In 1969, Bob Roper swam from one shore of the Golden Gate Bridge to the other in 17 minutes and 21 seconds, setting the world record for the fastest time to ever complete the swim. Bob Roper holds the world record to this day.
Roper’s open water swimming career did not end there. He swam Waikiki, the Maui Channel, and the Farallon Islands among other famous swims. He also organized the South End Rowing Club Sunrisers swimming program, which allowed athletes to swim in the bay for free before work. Despite his familiarity with the bay, Roper always respected its power, often saying “As soon as you think you can conquer the bay, Mother Nature flexes her muscles and lets you know who’s in charge”.
Not only did Roper accomplish these incredible achievements, but he also helped other swimmers achieve their own incredible achievements, along with his best friend, Paddy Peyton. Peyton describes his meeting with Bob as a life-changing experience. Despite meeting Bob a couple of times in passing at the South End Rowing Club, Peyton established their relationship when Bob was in the hospital twenty one years ago. Peyton had dressed up in a Pooh Bear outfit to visit sick children before making a surprise visit to Roper, “I thought I was just doing a kind gesture for a lonely old man. Little did I know he would be the greatest man I ever met.”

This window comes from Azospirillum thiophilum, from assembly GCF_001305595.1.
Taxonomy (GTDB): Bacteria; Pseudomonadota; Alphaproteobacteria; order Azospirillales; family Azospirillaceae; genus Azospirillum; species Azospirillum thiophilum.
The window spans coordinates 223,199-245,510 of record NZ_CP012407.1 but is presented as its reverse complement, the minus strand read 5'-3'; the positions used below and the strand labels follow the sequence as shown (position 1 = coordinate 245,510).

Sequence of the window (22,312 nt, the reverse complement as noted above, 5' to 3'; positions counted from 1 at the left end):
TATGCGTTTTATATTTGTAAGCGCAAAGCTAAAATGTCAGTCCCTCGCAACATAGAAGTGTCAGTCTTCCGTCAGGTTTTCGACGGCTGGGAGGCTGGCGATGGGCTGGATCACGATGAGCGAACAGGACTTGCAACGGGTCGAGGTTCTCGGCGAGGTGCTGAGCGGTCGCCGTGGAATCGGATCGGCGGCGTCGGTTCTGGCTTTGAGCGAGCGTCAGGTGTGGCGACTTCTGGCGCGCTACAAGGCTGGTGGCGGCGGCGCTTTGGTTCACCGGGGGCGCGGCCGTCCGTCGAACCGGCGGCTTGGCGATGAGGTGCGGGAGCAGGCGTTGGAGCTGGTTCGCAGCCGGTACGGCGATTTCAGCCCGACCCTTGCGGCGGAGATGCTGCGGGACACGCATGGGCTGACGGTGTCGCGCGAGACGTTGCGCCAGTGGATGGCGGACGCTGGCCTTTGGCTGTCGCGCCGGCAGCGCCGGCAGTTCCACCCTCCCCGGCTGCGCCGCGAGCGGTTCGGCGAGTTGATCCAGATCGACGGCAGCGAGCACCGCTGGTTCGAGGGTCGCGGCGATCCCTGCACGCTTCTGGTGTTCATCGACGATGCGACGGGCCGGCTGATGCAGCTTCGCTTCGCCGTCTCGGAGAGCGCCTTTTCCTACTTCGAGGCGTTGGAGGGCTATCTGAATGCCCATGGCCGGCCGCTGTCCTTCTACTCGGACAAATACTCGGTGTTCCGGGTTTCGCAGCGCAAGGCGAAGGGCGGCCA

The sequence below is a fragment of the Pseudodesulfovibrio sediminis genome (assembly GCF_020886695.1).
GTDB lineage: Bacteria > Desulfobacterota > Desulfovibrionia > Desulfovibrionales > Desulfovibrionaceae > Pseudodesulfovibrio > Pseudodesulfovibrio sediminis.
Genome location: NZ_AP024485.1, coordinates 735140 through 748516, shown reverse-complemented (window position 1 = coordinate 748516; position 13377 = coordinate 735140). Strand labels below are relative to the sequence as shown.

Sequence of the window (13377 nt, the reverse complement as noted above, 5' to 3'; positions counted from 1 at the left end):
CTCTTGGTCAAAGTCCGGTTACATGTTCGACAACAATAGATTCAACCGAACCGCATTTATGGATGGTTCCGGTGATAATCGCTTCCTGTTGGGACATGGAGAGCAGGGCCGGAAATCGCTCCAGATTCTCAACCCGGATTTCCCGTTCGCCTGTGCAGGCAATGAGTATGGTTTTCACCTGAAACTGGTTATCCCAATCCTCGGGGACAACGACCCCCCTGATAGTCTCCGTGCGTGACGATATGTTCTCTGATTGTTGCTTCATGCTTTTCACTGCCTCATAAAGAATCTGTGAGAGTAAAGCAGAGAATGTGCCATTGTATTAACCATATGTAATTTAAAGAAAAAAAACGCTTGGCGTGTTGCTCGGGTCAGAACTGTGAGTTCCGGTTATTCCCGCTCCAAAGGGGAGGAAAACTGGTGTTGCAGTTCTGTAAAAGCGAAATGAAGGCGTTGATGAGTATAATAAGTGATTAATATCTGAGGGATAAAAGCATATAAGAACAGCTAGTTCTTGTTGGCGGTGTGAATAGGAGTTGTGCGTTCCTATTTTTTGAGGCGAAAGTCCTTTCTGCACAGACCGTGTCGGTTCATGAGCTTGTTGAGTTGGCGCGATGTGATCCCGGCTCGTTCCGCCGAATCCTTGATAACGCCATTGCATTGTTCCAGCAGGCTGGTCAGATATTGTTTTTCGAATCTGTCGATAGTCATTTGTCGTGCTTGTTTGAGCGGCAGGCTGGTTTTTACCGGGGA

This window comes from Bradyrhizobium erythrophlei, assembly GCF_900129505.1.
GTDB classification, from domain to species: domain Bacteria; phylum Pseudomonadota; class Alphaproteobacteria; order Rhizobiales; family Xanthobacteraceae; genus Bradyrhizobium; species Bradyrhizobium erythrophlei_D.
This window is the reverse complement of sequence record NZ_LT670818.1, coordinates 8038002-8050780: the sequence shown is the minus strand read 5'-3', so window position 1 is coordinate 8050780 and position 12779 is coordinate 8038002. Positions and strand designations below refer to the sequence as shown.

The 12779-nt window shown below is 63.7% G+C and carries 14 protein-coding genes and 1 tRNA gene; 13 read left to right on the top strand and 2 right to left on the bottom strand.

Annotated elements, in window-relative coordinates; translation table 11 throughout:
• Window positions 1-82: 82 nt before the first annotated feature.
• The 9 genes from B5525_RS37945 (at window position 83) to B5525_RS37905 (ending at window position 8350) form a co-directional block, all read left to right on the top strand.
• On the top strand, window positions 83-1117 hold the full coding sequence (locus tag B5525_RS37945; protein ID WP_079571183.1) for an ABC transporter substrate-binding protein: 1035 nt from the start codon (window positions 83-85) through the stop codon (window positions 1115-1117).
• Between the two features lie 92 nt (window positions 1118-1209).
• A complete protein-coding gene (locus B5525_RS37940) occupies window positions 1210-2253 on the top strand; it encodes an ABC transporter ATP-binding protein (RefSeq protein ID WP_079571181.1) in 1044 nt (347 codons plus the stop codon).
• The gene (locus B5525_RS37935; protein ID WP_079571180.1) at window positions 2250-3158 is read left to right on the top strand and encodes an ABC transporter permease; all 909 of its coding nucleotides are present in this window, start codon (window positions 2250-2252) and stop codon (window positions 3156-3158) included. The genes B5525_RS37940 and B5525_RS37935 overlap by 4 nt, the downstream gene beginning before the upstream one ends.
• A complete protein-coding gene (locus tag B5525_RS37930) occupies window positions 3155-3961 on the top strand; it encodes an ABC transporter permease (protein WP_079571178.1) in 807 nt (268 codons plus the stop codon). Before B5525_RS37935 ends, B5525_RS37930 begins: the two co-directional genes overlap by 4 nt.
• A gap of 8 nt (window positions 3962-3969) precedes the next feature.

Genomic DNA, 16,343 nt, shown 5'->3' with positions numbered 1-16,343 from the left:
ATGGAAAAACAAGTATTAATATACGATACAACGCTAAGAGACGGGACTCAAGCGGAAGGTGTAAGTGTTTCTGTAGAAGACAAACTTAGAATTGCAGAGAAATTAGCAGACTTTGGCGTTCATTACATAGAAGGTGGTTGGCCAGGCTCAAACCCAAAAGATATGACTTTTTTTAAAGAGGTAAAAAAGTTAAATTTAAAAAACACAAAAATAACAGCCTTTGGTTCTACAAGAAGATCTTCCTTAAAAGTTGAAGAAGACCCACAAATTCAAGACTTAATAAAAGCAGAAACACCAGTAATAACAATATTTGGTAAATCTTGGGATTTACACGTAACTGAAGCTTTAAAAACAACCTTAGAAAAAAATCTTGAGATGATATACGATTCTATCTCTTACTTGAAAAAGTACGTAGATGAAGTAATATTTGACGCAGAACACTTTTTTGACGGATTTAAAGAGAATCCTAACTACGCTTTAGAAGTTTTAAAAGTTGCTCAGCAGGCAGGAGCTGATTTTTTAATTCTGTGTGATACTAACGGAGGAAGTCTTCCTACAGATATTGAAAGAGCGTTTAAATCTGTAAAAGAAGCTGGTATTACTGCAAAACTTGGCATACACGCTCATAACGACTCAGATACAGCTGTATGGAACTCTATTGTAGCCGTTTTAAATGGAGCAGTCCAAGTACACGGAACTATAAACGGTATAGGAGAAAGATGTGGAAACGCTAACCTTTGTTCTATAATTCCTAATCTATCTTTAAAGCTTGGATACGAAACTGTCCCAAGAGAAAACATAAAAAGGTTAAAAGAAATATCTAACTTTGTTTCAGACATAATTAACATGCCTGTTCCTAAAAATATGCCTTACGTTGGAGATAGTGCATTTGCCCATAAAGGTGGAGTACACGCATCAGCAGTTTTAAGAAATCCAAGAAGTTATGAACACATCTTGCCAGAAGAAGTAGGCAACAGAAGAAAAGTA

Roper and Peyton worked together as a trainers for athletes who sought to complete challenging open water swims, such as the Alcatraz, Waikiki, and English Channel swims. Roper was a tough coach, and he pushed his athletes to escape their limitations, one of his favorite lines being, “Stop yappin’ and make it happen!”
One of Roper’s favorite events was the annual Foundation for Aquatic Safety and Training (FAST) Alcatraz and Golden Gate Bridge swims. Each year, 60-100 people (primarily children ages 8-18 from Arizona) complete these swims. The founder of FAST, Joe Zemaitis partnered with Roper in order to organize the swims, and this year marked their eleventh consecutive swims. Paddy Peyton said with a laugh, “If you helped out with his Christmas fundraiser and the [FAST] swim, Bob would do anything in the world for you.”
The concept of children completing the “impossible swim” from Alcatraz to San Francisco brought Roper to tears of joy nearly every year at the annual meeting. This year was the first year that the group completed the swim without Bob’s guidance, and the swims will be dedicated memorial swims to his memory for as long as they continue. Four years ago, Bob Roper said, “These swims used to be the highlight of my year. Now they are the highlight of my life.”
During Roper’s final stay in the hospital, his good friend Randy Brown visited. Roper had a pacemaker, a hip replacement, and a stomach issue that he had been keeping a secret from his loved ones. Roper said that he knew he had been on borrowed time for years, but that the most important thing after his death would be for Brown and Peyton to keep the FAST swims going. That day, Randy Brown took Roper to the other side of the hospital where there was a view of the Golden Gate Bridge. Roper, who had been almost unable to move for days, nearly ran to the other side of the hospital and peered out at his beloved Golden Gate Bridge with a smile on his face. Bob Roper died that same night.
Bob Roper changed the lives of thousands of people, including mine. Thank you, Bob. Thank you so much.